But, on the off chance he’s actually right, I run to that building. No address listed. The security guy inside looks at me with about as much suspicion as I’d probably have for someone who looked as shady as I must have looked at that particular moment.
So I run to a different tower. Someone else lets me into the lobby, where I ask the security guard where this phantom address could possibly be. He agrees that it must be the office condo tower. I tell him the addresses don’t match. He tells me it’s not listed in any other tower. I say fine, and run back to that damn unmarked tower.
Fucking A, the facility is in that goddamn tower.
So I’m in the Makeup Room
With no makeup people.
It turns out the facility was opened specifically because I had to film there, so only the two technicians who had to be there had come in. Neither of these dudes are makeup pros, but they do let me sit there and drink water for a few minutes while I rifle through the drawers and blot my face with a cotton ball.
They tell me I’m supposed to be on between 8:30 and 8:45 PM.
There’s a backdrop of “nighttime Pittsburgh” behind me. One tech asks if I want it changed to daytime instead. I reason that it’s nighttime as we’re filming this, so no, nighttime Pittsburgh seems like the right call.
I get in the chair. They mic me up. One guy asks if I can hear the live feed in my earpiece. I say yes. He says “Does it feel like it’s going to fall out?” I say no. He turns away. It falls out.
While I’m fiddling with the earpiece, which keeps repeatedly falling out of my ear, the two techs get embroiled in a discussion about the medical properties of certain hallucinogenic substances. This causes them to miss the incoming CBC phone call. Several times.
Finally, the CBC producer calls one of the techs on his cell phone. She gets him to promise to take the call the next time they place it. They hang up. The call comes in. Apparently, I am the only one of the three of us who hears it. But I can’t answer, because I’m in a chair with an earpiece that keeps falling out.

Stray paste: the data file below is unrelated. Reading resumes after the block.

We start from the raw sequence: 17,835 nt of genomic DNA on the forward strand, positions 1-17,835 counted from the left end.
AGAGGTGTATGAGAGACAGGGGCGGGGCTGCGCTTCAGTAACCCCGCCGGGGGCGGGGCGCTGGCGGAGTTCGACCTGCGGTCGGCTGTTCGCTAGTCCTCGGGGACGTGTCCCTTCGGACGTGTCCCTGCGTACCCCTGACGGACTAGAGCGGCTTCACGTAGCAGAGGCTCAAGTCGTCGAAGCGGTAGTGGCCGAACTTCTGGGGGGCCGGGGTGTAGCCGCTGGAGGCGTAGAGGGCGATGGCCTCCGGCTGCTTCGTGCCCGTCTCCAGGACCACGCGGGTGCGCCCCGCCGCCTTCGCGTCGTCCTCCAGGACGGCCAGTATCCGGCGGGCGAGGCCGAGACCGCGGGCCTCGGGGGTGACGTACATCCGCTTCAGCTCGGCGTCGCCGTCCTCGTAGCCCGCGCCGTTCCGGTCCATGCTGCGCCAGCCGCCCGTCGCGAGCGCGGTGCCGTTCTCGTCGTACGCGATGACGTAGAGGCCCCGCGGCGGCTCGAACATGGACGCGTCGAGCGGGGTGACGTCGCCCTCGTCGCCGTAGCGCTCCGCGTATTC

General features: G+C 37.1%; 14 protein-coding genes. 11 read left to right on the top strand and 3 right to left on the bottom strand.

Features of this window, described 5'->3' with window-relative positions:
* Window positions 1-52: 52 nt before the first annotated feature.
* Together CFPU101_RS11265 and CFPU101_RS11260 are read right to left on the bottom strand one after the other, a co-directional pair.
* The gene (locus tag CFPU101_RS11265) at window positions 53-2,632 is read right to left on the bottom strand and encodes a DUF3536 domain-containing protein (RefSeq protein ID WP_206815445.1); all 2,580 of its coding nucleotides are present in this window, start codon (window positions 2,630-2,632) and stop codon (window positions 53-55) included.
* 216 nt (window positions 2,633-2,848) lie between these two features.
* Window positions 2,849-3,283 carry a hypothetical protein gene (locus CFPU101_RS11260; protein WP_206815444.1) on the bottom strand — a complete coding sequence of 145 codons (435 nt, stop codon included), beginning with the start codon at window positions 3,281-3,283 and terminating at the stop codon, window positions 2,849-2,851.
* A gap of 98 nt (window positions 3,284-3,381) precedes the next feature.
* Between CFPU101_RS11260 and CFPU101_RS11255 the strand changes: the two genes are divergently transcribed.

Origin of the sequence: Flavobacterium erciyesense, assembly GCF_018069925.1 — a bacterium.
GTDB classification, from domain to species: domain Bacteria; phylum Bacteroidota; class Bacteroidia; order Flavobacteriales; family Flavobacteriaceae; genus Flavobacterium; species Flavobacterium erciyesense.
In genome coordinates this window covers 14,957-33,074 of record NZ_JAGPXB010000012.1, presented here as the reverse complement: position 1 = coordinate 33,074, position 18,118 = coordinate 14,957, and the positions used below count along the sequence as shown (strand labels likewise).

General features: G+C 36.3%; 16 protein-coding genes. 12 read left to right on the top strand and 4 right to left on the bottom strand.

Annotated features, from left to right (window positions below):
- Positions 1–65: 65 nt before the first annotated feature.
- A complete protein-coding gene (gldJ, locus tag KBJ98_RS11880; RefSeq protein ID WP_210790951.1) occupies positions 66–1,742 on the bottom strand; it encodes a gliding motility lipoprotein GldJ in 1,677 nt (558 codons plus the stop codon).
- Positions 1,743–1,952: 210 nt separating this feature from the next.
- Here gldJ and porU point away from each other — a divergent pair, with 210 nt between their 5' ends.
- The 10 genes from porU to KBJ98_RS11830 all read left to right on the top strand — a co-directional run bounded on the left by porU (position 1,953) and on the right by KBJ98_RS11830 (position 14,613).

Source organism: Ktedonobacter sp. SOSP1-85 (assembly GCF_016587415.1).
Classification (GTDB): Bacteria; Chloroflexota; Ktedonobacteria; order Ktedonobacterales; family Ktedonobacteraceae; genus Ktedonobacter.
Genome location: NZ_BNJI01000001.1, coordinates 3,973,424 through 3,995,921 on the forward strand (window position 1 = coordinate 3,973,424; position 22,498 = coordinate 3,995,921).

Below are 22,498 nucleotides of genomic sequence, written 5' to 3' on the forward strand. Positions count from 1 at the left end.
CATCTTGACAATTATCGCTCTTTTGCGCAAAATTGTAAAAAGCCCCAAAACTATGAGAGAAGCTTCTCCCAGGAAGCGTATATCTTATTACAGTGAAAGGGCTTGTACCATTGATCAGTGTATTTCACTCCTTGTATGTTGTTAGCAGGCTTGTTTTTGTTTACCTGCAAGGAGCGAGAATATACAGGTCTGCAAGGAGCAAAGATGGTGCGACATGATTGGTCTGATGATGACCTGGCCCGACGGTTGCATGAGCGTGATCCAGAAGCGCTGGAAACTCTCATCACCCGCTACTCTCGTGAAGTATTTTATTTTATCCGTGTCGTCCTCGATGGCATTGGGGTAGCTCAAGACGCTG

The guy’s cell phone rings.
This time, they’ll try a different line.
“Justin, can you hear Mark?”
(A more accurate answer would have been, “Yes, barely.”)
“Great. We’ll bring you in after commercial. You have three minutes.”
My earpiece cuts to commercial.
Chit chat chit chat suddenly Mark Kelley is in my ear, talking about Twitter, and suddenly I’m on the CBC.
I stare straight ahead, because I want to focus on the reflection of a white check in my shirt pattern, so it’ll look like I’m making eye contact with Mark Kelley (whom I’ve never seen, met or spoken to before), but also because I’m afraid that if I move my head my earpiece will fall out on national television, simultaneously making a mockery of me, Mark Kelley, Pittsburgh, Canada and Twitter.
The interview goes relatively smoothly, if you ignore the fact that I manage to both wink at the camera and raise my eyebrow like The Rock as a form of punctuation, both of which, I think, would make anyone who’s never worked in social media but who sees this interview immediately believe that social media is exclusively a playground of douchebags, which would mostly be true.
Mark Kelley goes to commercial. I’m informed by the producer that I’ve done well, and she thanks me for my time. The whole interview lasts approximately five minutes and costs me exactly $25.99 in GAP receipts and parking fees. You can see it all here, starting around the 42 minute mark. (You’ll have to fast-forward the player manually.)
Incredibly, in the actual broadcast, it looks like Mark Kelley and I are staring right at each other.
In reality, I’m in a tiny room in the lobby of an office condo, staring at my own shirt.
What Did I Learn From All This?
A few days later, my blog was resuscitated and the January 2010 post that earned me a CBC interview was once again relegated to the archives.
And now, looking back on that day’s insanity, I’m honestly not sure what the lesson in all of this is supposed to be.
“Don’t back up your blog after all?”
“Trust the guy who’s on a smoke break?”
“Always keep a freshly-ironed dress shirt in your car?”
But the next time you see an expert being interviewed on your favorite news channel, you should probably give her the benefit of the doubt.
You have no idea how long she had to wait in line at The GAP.